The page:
The Chancellor and I are both determined to ensure we get the best possible deal for our financial services sector—a crucial part of our economy—and not just for the City of London but for the country more widely. Two thirds of financial services jobs are outside the capital, including 150,000 in Scotland. We are determined to ensure that this UK-wide industry continues to thrive. The Chancellor and I have met to discuss this, and, as one would expect, agree that financial services will be of great importance in these negotiations, that we must remain in a position to attract the brightest and the best in the global battle for talent, and that we will seek the best possible terms of trade for our financial services in the European market. We are also working together to maximise opportunities for financial services arising from our exit from the European Union. We have already met representatives of the financial services industry and expect to do so again as we shape our negotiating position.
Will my right hon. Friend make securing agreement on a transitional period for financial services an urgent priority for Brexit negotiations to avoid the risk that firms feel they have to start making decisions to change their businesses now based on a worst-case scenario because compliance obligations mean that they cannot wait to see what the final deal will look like?
We are seeking to ensure a smooth and orderly exit from the European Union, and it would not be in the interests of either side—Britain or the European Union—to see disruption. To that end, we are examining all possible options, as one would expect. We are approaching these negotiations in good faith and with good will towards our negotiating partners—we hope the same applies in reverse—focused on the mutual interests of the UK and the EU, including financial stability. I would say that having London as the No. 1 global financial centre sitting at the heart of the global capital markets is not just in the UK’s interest but in the European Union’s interest. I am confident that everyone will see the value of not undermining that.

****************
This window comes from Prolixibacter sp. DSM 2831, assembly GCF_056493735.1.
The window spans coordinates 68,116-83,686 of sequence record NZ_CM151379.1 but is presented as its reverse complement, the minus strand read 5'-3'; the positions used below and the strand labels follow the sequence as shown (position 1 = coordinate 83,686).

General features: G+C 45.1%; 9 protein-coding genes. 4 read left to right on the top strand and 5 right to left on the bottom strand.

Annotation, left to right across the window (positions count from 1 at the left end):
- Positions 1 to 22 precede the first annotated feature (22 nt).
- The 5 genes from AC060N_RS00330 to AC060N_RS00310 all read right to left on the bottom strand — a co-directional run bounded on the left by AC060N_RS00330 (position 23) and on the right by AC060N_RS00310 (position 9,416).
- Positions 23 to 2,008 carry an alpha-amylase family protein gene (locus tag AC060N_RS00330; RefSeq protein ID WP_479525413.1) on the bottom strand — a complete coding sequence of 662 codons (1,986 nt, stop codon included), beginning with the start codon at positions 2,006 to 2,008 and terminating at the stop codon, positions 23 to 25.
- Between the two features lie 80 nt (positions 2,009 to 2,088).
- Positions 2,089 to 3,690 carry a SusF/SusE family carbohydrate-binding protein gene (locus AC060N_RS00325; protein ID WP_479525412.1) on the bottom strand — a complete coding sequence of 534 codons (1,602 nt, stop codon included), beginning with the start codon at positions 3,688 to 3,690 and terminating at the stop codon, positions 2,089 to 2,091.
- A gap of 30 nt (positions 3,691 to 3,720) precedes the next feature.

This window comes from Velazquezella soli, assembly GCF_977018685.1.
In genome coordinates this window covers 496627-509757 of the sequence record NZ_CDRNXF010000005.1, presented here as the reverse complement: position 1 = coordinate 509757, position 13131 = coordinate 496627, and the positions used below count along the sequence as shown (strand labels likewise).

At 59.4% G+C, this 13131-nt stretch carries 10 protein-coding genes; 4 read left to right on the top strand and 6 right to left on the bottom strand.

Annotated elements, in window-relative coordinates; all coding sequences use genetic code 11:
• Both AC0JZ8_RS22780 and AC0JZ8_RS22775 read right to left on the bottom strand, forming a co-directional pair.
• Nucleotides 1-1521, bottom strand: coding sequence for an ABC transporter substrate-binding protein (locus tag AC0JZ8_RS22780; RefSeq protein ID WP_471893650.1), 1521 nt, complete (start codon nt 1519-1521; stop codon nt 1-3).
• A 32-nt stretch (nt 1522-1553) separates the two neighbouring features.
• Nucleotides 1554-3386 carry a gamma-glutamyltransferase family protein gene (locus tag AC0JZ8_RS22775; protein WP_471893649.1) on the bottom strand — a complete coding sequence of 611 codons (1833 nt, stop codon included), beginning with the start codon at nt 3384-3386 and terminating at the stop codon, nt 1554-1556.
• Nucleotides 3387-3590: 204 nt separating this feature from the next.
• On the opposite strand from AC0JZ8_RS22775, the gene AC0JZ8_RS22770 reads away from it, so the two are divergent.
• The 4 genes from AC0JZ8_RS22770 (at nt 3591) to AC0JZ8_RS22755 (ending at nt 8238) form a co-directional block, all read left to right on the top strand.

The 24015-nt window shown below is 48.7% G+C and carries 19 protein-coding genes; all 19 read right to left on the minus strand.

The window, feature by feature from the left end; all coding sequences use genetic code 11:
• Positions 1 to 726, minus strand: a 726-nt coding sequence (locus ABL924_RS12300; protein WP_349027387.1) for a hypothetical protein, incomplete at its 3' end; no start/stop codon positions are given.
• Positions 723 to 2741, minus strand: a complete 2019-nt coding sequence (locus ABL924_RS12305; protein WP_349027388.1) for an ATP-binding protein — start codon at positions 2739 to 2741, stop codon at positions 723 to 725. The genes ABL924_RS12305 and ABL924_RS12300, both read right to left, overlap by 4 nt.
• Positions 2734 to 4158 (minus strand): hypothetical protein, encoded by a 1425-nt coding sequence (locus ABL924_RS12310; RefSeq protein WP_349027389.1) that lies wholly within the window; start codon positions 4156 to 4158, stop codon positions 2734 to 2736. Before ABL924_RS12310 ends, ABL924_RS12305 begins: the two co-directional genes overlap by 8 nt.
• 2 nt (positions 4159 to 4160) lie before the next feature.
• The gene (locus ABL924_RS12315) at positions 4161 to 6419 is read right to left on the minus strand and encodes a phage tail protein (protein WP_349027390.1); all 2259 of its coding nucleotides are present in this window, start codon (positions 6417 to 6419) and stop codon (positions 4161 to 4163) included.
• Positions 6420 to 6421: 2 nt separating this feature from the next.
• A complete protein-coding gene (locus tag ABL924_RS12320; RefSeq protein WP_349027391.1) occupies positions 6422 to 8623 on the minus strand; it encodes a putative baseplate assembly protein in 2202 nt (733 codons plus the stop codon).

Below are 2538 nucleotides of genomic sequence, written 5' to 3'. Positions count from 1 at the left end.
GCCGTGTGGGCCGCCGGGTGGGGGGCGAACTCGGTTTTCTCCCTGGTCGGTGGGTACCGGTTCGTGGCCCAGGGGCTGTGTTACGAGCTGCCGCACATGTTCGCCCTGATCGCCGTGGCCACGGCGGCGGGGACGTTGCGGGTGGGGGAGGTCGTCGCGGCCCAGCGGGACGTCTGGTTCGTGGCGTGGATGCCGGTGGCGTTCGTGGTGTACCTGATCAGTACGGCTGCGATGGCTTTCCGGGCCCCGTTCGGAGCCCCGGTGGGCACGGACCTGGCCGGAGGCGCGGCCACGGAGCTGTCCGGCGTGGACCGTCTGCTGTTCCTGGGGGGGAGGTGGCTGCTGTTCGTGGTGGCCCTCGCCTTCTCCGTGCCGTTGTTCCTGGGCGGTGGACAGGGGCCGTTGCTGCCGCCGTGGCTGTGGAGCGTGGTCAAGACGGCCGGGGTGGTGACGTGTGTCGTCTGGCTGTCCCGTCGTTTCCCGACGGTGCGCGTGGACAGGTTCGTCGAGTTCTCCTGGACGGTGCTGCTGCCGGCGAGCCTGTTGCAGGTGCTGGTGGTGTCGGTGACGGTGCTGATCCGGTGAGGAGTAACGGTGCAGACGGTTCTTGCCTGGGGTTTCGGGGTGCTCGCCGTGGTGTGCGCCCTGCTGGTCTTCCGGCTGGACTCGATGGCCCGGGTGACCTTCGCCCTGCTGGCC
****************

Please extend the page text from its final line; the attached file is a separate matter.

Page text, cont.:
In his answer to my right hon. Friend the Member for Chipping Barnet (Mrs Villiers), the Secretary of State talked about all possible options. Yesterday in the Treasury Committee, I asked the Chancellor whether he accepted the likely need for transitional arrangements. Has my right hon. Friend met regulators to discuss systemic risk, and major financial institutions to discuss loss of business, if those transitional arrangements are not put in place?